Category: In English (Page 1 of 3)

The key day for Brazilian democracy

It has been more than six months that I’m struggling to write down my feelings about the election process in my home country. Since 2014, it seems that powerful voices are trying to divide Brazil, promoting dilemma as the only alternative for voters. But none of the mainstream parties, who played the hero and villain game, have imagined that things would go as crazy as they are right now, finishing by creating the Brazilian version of Trump or Maduro.

Regardless of the result today, unfortunately the Brazilian democracy has already lost too much. Maybe the process is legit because people are still voting to decide who will be the Brazilian leader. However, the division, violence and absence of respectful dialogue between citizens show how far we are from a positive methodology to solve our national issues.

I understand the delusion towards the Labour Party. I am one of those who feel betrayed by their good political marketing combined with the absence of structural solutions for the vulnerable people. However, it would be a great mistake to believe that we can change the course of a nation by force, as Jair Bolsonaro proposes. It would reduce politics to a bunch of superficial solutions instead of recognising that societies are complex and in need of a fair compromise between different interests.

Democracy must be an inclusive project that puts everyone at the same table, towards the utopia of the common good. And the power of voting carries the individual responsibility concerning the society each one of us want to live in, even when the alternatives are limited.

Back to humanity

Violations of human rights, ultra-conservative parties rising into power, inequality and the extreme individualism that triggers the loss of common references: Many people might agree that this is a pretty realistic view of what is happening in the world right now. I must admit that often when I am reading the news, I feel hopeless about humanity.

When people ask me what I do, I am proud to answer that I use my skills to promote Humanity. It could be enough to just live a decent and honest life, find my happiness, but I always feel that I should do more.

Some weeks ago, I started to reflect and review my convictions. Are my actions coherent with my beliefs? Am I doing things just for habit or because they fit my routine? If Love is the power that drives me, why am I accepting to live a meaningless life to remain comfortable? Answering these questions made me understand that it was time for me to change.

When you understand that altruistic love feeds happiness, it is hard to be satisfied. It seems impossible to believe that achieving socioeconomic self-sufficiency is the end of the game. Life cannot finish with people looking in the mirror.

Embracing humanity seems the only way to overcome the emptiness of individualism. Empathy helps to keep us united. It makes us family, despite personal stories and beliefs. We need to elevate Creation to an unnegotiable status that encourages us to look more at each other and to make impactful decisions, especially in favour of those in vulnerable conditions.

When I experienced pain and brotherhood

I have been thinking whether now is the right time to challenge myself and start to share my experiences in English. For over ten years I’ve been writing in Portuguese and Italian to the (I write, therefore I am) audience and now I feel comfortable to amplify the range of potential readers.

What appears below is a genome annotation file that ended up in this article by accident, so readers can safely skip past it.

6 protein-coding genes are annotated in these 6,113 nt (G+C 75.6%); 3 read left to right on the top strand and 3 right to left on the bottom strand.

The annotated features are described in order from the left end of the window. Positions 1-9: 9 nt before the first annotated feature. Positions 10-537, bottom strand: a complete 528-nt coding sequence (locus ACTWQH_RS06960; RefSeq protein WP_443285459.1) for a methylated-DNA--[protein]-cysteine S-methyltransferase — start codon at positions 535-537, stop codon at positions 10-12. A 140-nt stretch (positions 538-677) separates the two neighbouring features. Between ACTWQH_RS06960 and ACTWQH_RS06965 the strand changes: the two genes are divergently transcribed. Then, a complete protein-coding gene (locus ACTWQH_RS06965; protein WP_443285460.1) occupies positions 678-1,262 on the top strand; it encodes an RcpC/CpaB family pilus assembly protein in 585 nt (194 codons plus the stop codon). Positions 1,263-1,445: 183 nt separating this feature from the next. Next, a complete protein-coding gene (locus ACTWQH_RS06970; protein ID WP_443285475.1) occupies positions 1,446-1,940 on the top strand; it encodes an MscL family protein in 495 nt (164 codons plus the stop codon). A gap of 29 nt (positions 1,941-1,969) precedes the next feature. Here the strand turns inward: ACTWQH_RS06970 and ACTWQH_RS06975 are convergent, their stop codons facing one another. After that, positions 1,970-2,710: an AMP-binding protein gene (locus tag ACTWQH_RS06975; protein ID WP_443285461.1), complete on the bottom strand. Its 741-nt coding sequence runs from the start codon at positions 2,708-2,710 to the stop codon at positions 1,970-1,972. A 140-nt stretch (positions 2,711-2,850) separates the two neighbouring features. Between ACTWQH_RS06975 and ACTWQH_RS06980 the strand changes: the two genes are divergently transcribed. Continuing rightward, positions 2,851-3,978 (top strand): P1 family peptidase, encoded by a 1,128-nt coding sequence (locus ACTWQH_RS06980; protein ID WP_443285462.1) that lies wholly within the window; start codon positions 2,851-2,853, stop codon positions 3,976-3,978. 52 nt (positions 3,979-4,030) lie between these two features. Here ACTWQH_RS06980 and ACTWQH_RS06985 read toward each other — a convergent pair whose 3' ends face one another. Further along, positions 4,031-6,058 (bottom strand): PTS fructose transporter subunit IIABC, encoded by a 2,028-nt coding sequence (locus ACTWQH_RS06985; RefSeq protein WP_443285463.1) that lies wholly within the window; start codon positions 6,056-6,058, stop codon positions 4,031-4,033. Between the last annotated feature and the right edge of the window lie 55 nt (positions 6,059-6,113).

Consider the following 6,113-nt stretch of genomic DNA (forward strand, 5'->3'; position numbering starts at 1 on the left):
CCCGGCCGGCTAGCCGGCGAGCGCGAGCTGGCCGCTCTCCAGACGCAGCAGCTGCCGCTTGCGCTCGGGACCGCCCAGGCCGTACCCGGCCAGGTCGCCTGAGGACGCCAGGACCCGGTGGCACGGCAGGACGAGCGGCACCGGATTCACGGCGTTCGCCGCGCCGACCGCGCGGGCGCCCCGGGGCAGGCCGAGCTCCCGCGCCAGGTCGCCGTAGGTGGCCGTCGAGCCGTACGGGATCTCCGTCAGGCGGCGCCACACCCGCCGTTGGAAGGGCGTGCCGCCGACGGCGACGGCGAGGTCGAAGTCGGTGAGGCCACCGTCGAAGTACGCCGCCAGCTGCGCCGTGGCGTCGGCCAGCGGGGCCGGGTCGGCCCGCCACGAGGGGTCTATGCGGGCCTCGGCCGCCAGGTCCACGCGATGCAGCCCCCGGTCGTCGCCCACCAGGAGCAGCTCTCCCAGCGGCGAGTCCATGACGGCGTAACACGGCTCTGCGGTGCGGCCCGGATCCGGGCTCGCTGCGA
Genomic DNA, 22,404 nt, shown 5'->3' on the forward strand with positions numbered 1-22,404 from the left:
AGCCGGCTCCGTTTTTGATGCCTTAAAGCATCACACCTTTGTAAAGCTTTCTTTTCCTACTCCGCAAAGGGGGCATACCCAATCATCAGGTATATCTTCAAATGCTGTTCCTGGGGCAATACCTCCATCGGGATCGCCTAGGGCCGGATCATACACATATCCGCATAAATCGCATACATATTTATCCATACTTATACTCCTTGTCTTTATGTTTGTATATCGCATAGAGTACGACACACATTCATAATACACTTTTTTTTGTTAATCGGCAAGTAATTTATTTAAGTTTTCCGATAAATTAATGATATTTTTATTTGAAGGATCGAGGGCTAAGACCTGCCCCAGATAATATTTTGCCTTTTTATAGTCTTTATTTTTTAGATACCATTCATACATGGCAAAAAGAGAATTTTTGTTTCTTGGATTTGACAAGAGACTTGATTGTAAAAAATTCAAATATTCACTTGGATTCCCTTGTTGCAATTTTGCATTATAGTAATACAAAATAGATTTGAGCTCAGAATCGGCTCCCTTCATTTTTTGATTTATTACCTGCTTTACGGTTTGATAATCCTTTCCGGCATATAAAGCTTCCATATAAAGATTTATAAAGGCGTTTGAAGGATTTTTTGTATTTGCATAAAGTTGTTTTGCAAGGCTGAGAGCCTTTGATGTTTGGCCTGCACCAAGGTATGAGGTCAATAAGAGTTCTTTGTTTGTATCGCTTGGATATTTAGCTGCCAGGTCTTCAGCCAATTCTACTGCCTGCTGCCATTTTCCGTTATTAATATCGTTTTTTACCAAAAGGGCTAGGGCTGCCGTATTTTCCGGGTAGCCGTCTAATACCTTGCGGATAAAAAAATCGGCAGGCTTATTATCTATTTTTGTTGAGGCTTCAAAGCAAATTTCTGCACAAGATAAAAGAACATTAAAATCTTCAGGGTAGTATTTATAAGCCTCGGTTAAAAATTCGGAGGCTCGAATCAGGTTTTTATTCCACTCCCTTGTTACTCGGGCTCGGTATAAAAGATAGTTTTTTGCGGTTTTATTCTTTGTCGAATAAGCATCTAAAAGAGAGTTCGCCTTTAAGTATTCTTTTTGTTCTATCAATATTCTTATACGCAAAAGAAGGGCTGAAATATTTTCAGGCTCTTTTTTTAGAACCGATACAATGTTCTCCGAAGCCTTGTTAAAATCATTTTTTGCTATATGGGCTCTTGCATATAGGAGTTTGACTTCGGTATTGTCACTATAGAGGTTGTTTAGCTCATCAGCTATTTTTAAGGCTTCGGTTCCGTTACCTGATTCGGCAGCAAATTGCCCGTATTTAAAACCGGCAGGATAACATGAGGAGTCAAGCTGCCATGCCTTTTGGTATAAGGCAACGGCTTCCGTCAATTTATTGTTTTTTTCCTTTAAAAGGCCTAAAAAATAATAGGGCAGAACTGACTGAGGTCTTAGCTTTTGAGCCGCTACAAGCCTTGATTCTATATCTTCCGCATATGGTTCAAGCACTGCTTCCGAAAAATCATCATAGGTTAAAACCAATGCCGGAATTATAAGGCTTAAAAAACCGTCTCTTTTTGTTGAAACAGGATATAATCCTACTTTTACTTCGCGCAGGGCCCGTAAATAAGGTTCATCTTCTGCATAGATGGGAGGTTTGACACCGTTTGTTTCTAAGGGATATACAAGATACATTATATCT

Firstly, I must say that writing has been a way to not keep my existence with me. It is a tool to share and not to promote myself. It is also a sort of auto-therapy. Every time I look back I realise how different I was and how much I’ve learnt through the experiences I lived. So, let’s do it.


Being in contact with different cultures is one of my passions. It is not a coincidence that my wife is not Brazilian and I had lived, for long or short periods of time, in countries on four different continents. As a result of these experiences, I met a wide range of people that made me realise how incredible the world is.

My life changing experience happened in 2005, in Indonesia. I stayed in Sumatra island for 29 days with a group of youth visiting projects in response to the tragic Tsunami that hit South East Asia six months before I was there.

Every time I share this experience a striking moment comes into my mind. We have just arrived in Aceh, the closest city of the earthquake’s epicentre, and an old man came to us saying that he would like to share his story. “I had to leave Aceh for one week to buy some stuff for my family. When I went back, my town was hit by the Tsunami. I run to see whether my family was safe, but no one was there anymore. All my close family, my extended family, my neighbours, my boss, my work colleagues, everyone was gone. I lost everything. In my neighbourhood with a few hundreds of inhabitants, only 30 people survived”.

I have been spared from close contact with real pain until that moment. However, listening to peoples stories made me understand the real value of empathy. I didn’t have to find solutions when there was nothing to change. I only needed to be there, silent, and (sometimes) cry together.

My presence in Indonesia, so far away from my homeland, triggered many smiles from those who were suffering. “Are you Brazilian? Why are you here?”. I just wanted to be there with them. It was the first opportunity I had to feel that, despite borders, walls, distances, we can be brothers and sisters.

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